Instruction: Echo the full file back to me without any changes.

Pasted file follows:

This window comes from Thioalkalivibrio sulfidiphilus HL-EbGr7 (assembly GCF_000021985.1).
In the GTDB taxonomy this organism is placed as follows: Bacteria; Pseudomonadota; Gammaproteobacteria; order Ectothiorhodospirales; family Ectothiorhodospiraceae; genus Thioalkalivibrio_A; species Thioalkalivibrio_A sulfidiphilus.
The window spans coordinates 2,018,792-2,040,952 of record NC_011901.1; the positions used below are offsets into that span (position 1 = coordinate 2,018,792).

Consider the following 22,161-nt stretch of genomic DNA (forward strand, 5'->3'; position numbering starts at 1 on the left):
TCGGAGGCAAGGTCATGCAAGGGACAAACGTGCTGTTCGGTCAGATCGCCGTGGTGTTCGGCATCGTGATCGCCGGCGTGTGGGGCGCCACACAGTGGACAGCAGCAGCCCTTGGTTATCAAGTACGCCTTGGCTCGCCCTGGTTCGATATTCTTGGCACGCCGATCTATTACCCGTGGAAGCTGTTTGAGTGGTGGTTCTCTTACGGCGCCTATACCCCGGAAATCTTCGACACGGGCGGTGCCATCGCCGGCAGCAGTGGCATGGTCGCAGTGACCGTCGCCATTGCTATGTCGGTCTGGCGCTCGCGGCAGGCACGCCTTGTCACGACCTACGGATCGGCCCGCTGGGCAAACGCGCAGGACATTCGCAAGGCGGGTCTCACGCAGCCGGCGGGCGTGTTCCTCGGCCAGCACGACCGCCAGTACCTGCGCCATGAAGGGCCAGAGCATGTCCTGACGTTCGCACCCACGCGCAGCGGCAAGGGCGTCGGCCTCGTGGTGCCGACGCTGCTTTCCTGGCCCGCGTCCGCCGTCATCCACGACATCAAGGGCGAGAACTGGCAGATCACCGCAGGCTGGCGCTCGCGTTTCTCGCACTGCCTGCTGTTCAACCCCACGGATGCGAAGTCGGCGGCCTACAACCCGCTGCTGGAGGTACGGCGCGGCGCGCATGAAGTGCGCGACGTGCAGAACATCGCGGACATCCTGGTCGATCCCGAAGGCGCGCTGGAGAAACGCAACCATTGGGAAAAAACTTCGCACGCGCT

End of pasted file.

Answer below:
This window comes from Thioalkalivibrio sulfidiphilus HL-EbGr7 (assembly GCF_000021985.1).
In the GTDB taxonomy this organism is placed as follows: Bacteria; Pseudomonadota; Gammaproteobacteria; order Ectothiorhodospirales; family Ectothiorhodospiraceae; genus Thioalkalivibrio_A; species Thioalkalivibrio_A sulfidiphilus.
The window spans coordinates 2,018,792-2,040,952 of record NC_011901.1; the positions used below are offsets into that span (position 1 = coordinate 2,018,792).

Consider the following 22,161-nt stretch of genomic DNA (forward strand, 5'->3'; position numbering starts at 1 on the left):
TCGGAGGCAAGGTCATGCAAGGGACAAACGTGCTGTTCGGTCAGATCGCCGTGGTGTTCGGCATCGTGATCGCCGGCGTGTGGGGCGCCACACAGTGGACAGCAGCAGCCCTTGGTTATCAAGTACGCCTTGGCTCGCCCTGGTTCGATATTCTTGGCACGCCGATCTATTACCCGTGGAAGCTGTTTGAGTGGTGGTTCTCTTACGGCGCCTATACCCCGGAAATCTTCGACACGGGCGGTGCCATCGCCGGCAGCAGTGGCATGGTCGCAGTGACCGTCGCCATTGCTATGTCGGTCTGGCGCTCGCGGCAGGCACGCCTTGTCACGACCTACGGATCGGCCCGCTGGGCAAACGCGCAGGACATTCGCAAGGCGGGTCTCACGCAGCCGGCGGGCGTGTTCCTCGGCCAGCACGACCGCCAGTACCTGCGCCATGAAGGGCCAGAGCATGTCCTGACGTTCGCACCCACGCGCAGCGGCAAGGGCGTCGGCCTCGTGGTGCCGACGCTGCTTTCCTGGCCCGCGTCCGCCGTCATCCACGACATCAAGGGCGAGAACTGGCAGATCACCGCAGGCTGGCGCTCGCGTTTCTCGCACTGCCTGCTGTTCAACCCCACGGATGCGAAGTCGGCGGCCTACAACCCGCTGCTGGAGGTACGGCGCGGCGCGCATGAAGTGCGCGACGTGCAGAACATCGCGGACATCCTGGTCGATCCCGAAGGCGCGCTGGAGAAACGCAACCATTGGGAAAAAACTTCGCACGCGCT